Target
Source
Domain
Domain
KNOWLEDGE ENERGY
What the metaphor hides
What the metaphor highlights
What is not used
· Favourable circumstances can create knowledge · Nonlinearity of knowledge · Transformation cycle of knowledge
· Knowledge as a field · Tacit and explicit knowledge as potential and kinetic energy · Cognitive and emotional knowledge as mechanical and thermal energy · Knowledge entropy · Synergy and syntropy
· Conservation property · Measurable property · Mass transformation
Figure 2: Highlights of the metaphorical analysis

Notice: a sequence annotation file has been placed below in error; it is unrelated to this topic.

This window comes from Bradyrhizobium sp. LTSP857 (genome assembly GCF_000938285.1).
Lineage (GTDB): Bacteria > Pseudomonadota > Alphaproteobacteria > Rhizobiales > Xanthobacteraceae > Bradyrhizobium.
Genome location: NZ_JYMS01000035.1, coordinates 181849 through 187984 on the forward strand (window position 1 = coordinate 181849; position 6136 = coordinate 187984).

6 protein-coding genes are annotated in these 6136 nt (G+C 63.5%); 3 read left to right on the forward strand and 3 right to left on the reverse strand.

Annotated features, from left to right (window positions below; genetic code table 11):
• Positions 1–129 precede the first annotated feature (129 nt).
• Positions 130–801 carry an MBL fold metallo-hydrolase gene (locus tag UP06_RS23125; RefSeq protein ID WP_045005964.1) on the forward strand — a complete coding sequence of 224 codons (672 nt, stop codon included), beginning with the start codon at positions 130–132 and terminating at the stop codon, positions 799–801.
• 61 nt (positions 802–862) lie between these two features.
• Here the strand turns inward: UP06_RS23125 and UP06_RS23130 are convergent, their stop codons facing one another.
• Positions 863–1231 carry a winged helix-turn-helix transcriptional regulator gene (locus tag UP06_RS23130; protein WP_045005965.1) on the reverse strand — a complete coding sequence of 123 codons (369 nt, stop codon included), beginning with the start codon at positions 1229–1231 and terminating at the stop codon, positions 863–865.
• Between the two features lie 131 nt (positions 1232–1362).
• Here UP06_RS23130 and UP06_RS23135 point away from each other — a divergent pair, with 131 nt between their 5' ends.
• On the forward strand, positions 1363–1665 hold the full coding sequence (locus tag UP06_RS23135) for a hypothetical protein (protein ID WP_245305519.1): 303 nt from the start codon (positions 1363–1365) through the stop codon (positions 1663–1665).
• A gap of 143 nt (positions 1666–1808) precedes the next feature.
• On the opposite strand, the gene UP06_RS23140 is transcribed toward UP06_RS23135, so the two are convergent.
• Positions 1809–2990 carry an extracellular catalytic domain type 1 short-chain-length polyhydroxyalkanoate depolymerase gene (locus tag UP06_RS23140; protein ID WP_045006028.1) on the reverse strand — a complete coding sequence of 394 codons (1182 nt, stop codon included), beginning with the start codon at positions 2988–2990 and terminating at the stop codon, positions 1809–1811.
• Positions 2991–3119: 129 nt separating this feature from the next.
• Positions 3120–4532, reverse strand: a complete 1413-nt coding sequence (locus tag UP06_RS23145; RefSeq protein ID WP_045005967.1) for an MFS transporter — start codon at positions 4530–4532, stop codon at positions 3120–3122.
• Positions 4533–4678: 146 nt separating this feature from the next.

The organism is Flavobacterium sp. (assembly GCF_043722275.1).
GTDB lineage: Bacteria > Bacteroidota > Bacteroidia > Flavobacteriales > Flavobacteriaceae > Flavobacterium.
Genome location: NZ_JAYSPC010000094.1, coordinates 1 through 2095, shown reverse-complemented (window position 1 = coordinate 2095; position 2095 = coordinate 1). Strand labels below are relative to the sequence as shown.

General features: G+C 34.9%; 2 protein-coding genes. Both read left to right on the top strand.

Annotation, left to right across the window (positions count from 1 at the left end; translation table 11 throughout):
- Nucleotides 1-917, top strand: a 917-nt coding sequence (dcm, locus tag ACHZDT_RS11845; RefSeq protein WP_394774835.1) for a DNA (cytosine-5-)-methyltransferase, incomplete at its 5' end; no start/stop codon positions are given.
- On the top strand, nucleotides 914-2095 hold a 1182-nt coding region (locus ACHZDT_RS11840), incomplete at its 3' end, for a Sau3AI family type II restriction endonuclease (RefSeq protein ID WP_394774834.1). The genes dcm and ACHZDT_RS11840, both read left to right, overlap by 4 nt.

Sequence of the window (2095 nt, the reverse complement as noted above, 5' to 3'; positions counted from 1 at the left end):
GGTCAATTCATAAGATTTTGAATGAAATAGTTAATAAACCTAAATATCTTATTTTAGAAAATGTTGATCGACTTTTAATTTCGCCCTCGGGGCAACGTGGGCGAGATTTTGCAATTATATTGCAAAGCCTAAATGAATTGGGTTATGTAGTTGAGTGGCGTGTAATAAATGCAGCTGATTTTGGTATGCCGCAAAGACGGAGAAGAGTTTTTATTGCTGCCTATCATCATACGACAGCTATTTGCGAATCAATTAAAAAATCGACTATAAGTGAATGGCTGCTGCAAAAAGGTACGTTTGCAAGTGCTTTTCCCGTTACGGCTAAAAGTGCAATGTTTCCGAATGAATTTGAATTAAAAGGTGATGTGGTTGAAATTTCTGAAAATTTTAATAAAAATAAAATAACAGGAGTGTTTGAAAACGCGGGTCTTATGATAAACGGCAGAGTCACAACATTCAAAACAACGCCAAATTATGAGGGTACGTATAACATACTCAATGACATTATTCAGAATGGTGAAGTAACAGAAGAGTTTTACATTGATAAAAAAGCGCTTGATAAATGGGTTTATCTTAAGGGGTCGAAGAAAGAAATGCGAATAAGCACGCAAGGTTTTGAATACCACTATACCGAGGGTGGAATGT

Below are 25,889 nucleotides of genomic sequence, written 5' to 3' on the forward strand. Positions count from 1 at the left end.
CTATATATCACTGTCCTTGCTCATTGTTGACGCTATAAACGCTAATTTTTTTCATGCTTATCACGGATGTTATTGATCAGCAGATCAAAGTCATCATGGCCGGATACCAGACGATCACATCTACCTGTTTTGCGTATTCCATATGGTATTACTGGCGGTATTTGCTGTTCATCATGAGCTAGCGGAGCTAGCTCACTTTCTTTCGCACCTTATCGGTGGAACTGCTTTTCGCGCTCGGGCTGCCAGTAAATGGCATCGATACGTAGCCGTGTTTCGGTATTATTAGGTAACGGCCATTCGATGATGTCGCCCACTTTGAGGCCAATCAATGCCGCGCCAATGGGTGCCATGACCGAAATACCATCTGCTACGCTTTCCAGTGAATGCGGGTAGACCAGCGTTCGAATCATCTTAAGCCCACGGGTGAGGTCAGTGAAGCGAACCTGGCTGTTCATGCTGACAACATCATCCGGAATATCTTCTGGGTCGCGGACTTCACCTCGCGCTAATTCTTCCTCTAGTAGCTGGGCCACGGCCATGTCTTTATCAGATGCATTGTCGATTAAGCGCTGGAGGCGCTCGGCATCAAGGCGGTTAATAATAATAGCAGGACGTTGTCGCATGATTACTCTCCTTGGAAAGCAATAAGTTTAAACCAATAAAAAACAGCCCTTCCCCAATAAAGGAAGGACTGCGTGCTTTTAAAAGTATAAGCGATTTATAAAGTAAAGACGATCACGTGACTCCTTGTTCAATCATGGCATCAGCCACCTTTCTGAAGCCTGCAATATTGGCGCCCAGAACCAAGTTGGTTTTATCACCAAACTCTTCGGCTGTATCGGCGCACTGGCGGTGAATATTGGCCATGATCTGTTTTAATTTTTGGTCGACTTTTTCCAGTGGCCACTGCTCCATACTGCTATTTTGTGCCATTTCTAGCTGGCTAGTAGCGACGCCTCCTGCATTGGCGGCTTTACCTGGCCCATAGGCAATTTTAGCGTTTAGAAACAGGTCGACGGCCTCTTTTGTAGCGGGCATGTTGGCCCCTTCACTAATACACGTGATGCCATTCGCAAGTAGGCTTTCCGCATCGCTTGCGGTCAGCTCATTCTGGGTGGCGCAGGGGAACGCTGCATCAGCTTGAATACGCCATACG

Another characteristic of energy which cannot be used by metaphor is its measurable property. Energy, regardless of its form of manifestation, can be measured accurately. Energy is linear and thus the total energy of any arbitrary sum of components can be obtained using an addition operation. Knowledge is intangible and highly nonlinear. There is no measurable property defined so far, and as a consequence no universal metric developed. According to the Einstein's famous formula, energy can be obtained at nuclear level by mass transformation. This property from the source domain cannot be projected onto the target domain since knowledge cannot be obtained through a mass transformation. It might be of interest to study the transformation of energy into knowledge, but that is another research topic for another day. 4. Characteristics of the target domain not covered by the source domain Knowledge can be created at both individual and organizational levels, and Japanese companies developed specific methods to use this intrinsic characteristic. Nonaka devoted much of his research to knowledge creation in the Japanese companies and in developing a general theory based on the concept of Ba (Nonaka and Takeuchi, 1995; Nonaka and Konno, 1998; Krogh, Ichijo and Nonaka, 2000). In his view, "Ba can be thought of as a shared space for emerging relationships. This space can be physical (e.g., office, dispersed business space), virtual (e.g., e-mail, teleconference), mental (e.g., shared experiences, ideas, ideals), or any combination of them. What differentiates ba from ordinary human interaction is the concept of knowledge creation. Ba provides a platform for advancing individual and/or collective knowledge" (Nonaka and Konno, 1998, p.40). What we have not explored in this paper is the idea of how the creation of certain favourable circumstances can create energy. It would be interesting to see what we can learn from these circumstances in the source domain of energy about the target domain of knowledge. Another important characteristic of knowledge which cannot be covered by this metaphor is its strong nonlinearity. Due to this intrinsiC Property knowledge quantities cannot be obtained using the addition mathematical operation. Knowledge processing has different rules, many of them undiscovered at present time. Finally, we would like to say that the transformation cycle of knowledge according to Nonaka's theory ­ socialization, externalization, combination and internationalization ­ is far from being covered by the Carnot thermodynamic cycle. 5. Conclusions Metaphorical analysis is a very useful way of developing new concepts and theories, by using a source domain with well known concepts. Our research presented in this paper is concerned with choosing the energy metaphor for knowledge. Thus, the source domain is energy and the target domain is knowledge. Among the most important similarities we found are the following: energy and knowledge can be considered as dynamic fields; potential energy and kinetic energy are forms of mechanical energy which can be associated to tacit and explicit knowledge, as forms of individual and organizational knowledge; energy correlation with work and heat through the second law of thermodynamics can be paralleled by knowledge correlation with the cognitive work and emotional states; entropy can be used successfully in the knowledge field with new interpretations; synergy from the source domain can be projected into syntropy from the target domain. There are also some characteristics in the source domain which cannot be translated into the target domain: the linearity property of energy; the measurable property of energy, and the conservation law. In the target domain remain uncovered: the nonlinearity property, the creation possibility of knowledge and the sharing process, which cannot be constrained by any conservation law. Acknowledgements We would like to thanks to professor Daniel Glaser-Segura from the Old Lady of the Lake University, San Antonio, Texas, USA for his suggestions to improve our English, and to our unknown reviewers for their useful suggestions. References Albrecht, K. (2003) The power of minds at work. Organizational intelligence in action, American Management Association, New York.